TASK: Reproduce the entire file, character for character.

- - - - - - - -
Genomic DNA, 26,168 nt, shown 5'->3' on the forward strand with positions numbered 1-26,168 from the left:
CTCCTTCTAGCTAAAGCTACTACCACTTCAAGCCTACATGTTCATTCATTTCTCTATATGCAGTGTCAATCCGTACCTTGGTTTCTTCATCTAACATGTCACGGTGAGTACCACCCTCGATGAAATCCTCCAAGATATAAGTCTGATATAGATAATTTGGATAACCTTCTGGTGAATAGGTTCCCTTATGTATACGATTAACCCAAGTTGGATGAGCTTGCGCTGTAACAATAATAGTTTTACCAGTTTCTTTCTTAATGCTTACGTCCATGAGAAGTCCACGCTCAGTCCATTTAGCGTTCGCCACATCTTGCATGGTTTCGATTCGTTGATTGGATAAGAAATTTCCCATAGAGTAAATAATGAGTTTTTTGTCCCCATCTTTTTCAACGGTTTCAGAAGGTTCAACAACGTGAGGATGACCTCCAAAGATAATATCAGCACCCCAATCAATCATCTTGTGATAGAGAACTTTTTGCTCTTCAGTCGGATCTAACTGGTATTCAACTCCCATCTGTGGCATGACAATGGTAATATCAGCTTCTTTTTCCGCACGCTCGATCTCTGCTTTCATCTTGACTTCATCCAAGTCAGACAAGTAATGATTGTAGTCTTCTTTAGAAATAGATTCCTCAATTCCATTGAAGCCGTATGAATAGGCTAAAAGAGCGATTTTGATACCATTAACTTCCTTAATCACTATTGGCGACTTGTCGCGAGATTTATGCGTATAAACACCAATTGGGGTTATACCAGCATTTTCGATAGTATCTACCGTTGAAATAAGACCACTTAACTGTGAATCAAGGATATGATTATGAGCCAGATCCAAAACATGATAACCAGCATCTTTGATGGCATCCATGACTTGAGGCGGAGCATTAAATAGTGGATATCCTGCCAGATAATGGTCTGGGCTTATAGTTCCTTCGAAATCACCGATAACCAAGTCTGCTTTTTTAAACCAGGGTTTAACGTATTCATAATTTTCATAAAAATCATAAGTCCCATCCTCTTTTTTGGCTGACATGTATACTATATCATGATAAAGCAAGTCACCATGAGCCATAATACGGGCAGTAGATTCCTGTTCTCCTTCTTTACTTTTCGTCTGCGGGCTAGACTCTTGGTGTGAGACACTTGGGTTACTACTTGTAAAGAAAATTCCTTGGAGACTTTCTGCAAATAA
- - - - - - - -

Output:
Genomic DNA, 26,168 nt, shown 5'->3' on the forward strand with positions numbered 1-26,168 from the left:
CTCCTTCTAGCTAAAGCTACTACCACTTCAAGCCTACATGTTCATTCATTTCTCTATATGCAGTGTCAATCCGTACCTTGGTTTCTTCATCTAACATGTCACGGTGAGTACCACCCTCGATGAAATCCTCCAAGATATAAGTCTGATATAGATAATTTGGATAACCTTCTGGTGAATAGGTTCCCTTATGTATACGATTAACCCAAGTTGGATGAGCTTGCGCTGTAACAATAATAGTTTTACCAGTTTCTTTCTTAATGCTTACGTCCATGAGAAGTCCACGCTCAGTCCATTTAGCGTTCGCCACATCTTGCATGGTTTCGATTCGTTGATTGGATAAGAAATTTCCCATAGAGTAAATAATGAGTTTTTTGTCCCCATCTTTTTCAACGGTTTCAGAAGGTTCAACAACGTGAGGATGACCTCCAAAGATAATATCAGCACCCCAATCAATCATCTTGTGATAGAGAACTTTTTGCTCTTCAGTCGGATCTAACTGGTATTCAACTCCCATCTGTGGCATGACAATGGTAATATCAGCTTCTTTTTCCGCACGCTCGATCTCTGCTTTCATCTTGACTTCATCCAAGTCAGACAAGTAATGATTGTAGTCTTCTTTAGAAATAGATTCCTCAATTCCATTGAAGCCGTATGAATAGGCTAAAAGAGCGATTTTGATACCATTAACTTCCTTAATCACTATTGGCGACTTGTCGCGAGATTTATGCGTATAAACACCAATTGGGGTTATACCAGCATTTTCGATAGTATCTACCGTTGAAATAAGACCACTTAACTGTGAATCAAGGATATGATTATGAGCCAGATCCAAAACATGATAACCAGCATCTTTGATGGCATCCATGACTTGAGGCGGAGCATTAAATAGTGGATATCCTGCCAGATAATGGTCTGGGCTTATAGTTCCTTCGAAATCACCGATAACCAAGTCTGCTTTTTTAAACCAGGGTTTAACGTATTCATAATTTTCATAAAAATCATAAGTCCCATCCTCTTTTTTGGCTGACATGTATACTATATCATGATAAAGCAAGTCACCATGAGCCATAATACGGGCAGTAGATTCCTGTTCTCCTTCTTTACTTTTCGTCTGCGGGCTAGACTCTTGGTGTGAGACACTTGGGTTACTACTTGTAAAGAAAATTCCTTGGAGACTTTCTGCAAATAA